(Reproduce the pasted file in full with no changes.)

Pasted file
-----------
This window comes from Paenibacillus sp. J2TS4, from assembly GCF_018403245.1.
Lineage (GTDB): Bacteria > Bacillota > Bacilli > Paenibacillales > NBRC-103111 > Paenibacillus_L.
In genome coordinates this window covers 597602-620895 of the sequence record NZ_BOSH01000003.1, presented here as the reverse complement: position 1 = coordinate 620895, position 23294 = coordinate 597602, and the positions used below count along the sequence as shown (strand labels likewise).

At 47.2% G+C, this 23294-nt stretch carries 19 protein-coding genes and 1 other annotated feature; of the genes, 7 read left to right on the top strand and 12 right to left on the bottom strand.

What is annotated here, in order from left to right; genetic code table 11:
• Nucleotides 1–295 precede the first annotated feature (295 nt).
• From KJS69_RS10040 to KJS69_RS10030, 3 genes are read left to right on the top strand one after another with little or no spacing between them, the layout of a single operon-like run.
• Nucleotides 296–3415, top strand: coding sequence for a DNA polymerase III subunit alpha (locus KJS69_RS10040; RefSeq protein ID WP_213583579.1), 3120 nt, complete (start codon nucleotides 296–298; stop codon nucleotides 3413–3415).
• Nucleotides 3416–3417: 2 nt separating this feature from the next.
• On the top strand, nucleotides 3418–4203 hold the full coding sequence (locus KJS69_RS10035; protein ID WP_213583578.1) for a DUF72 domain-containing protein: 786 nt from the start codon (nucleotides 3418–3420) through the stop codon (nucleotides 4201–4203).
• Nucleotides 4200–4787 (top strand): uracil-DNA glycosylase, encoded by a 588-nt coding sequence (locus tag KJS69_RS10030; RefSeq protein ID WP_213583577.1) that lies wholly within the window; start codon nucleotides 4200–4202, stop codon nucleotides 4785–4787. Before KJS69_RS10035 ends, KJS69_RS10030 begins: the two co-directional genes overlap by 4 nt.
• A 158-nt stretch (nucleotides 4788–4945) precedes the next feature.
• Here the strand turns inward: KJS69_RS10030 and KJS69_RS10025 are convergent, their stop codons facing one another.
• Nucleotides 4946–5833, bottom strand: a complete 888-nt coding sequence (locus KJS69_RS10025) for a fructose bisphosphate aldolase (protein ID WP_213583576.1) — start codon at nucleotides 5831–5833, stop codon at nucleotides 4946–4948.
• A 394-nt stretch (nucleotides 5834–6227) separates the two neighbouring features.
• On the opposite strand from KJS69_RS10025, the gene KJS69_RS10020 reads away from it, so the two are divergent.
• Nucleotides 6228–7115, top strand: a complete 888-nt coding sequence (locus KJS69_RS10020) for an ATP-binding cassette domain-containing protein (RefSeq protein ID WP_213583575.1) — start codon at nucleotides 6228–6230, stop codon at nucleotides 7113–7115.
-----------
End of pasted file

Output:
This window comes from Paenibacillus sp. J2TS4, from assembly GCF_018403245.1.
Lineage (GTDB): Bacteria > Bacillota > Bacilli > Paenibacillales > NBRC-103111 > Paenibacillus_L.
In genome coordinates this window covers 597602-620895 of the sequence record NZ_BOSH01000003.1, presented here as the reverse complement: position 1 = coordinate 620895, position 23294 = coordinate 597602, and the positions used below count along the sequence as shown (strand labels likewise).

At 47.2% G+C, this 23294-nt stretch carries 19 protein-coding genes and 1 other annotated feature; of the genes, 7 read left to right on the top strand and 12 right to left on the bottom strand.

What is annotated here, in order from left to right; genetic code table 11:
• Nucleotides 1–295 precede the first annotated feature (295 nt).
• From KJS69_RS10040 to KJS69_RS10030, 3 genes are read left to right on the top strand one after another with little or no spacing between them, the layout of a single operon-like run.
• Nucleotides 296–3415, top strand: coding sequence for a DNA polymerase III subunit alpha (locus KJS69_RS10040; RefSeq protein ID WP_213583579.1), 3120 nt, complete (start codon nucleotides 296–298; stop codon nucleotides 3413–3415).
• Nucleotides 3416–3417: 2 nt separating this feature from the next.
• On the top strand, nucleotides 3418–4203 hold the full coding sequence (locus KJS69_RS10035; protein ID WP_213583578.1) for a DUF72 domain-containing protein: 786 nt from the start codon (nucleotides 3418–3420) through the stop codon (nucleotides 4201–4203).
• Nucleotides 4200–4787 (top strand): uracil-DNA glycosylase, encoded by a 588-nt coding sequence (locus tag KJS69_RS10030; RefSeq protein ID WP_213583577.1) that lies wholly within the window; start codon nucleotides 4200–4202, stop codon nucleotides 4785–4787. Before KJS69_RS10035 ends, KJS69_RS10030 begins: the two co-directional genes overlap by 4 nt.
• A 158-nt stretch (nucleotides 4788–4945) precedes the next feature.
• Here the strand turns inward: KJS69_RS10030 and KJS69_RS10025 are convergent, their stop codons facing one another.
• Nucleotides 4946–5833, bottom strand: a complete 888-nt coding sequence (locus KJS69_RS10025) for a fructose bisphosphate aldolase (protein ID WP_213583576.1) — start codon at nucleotides 5831–5833, stop codon at nucleotides 4946–4948.
• A 394-nt stretch (nucleotides 5834–6227) separates the two neighbouring features.
• On the opposite strand from KJS69_RS10025, the gene KJS69_RS10020 reads away from it, so the two are divergent.
• Nucleotides 6228–7115, top strand: a complete 888-nt coding sequence (locus KJS69_RS10020) for an ATP-binding cassette domain-containing protein (RefSeq protein ID WP_213583575.1) — start codon at nucleotides 6228–6230, stop codon at nucleotides 7113–7115.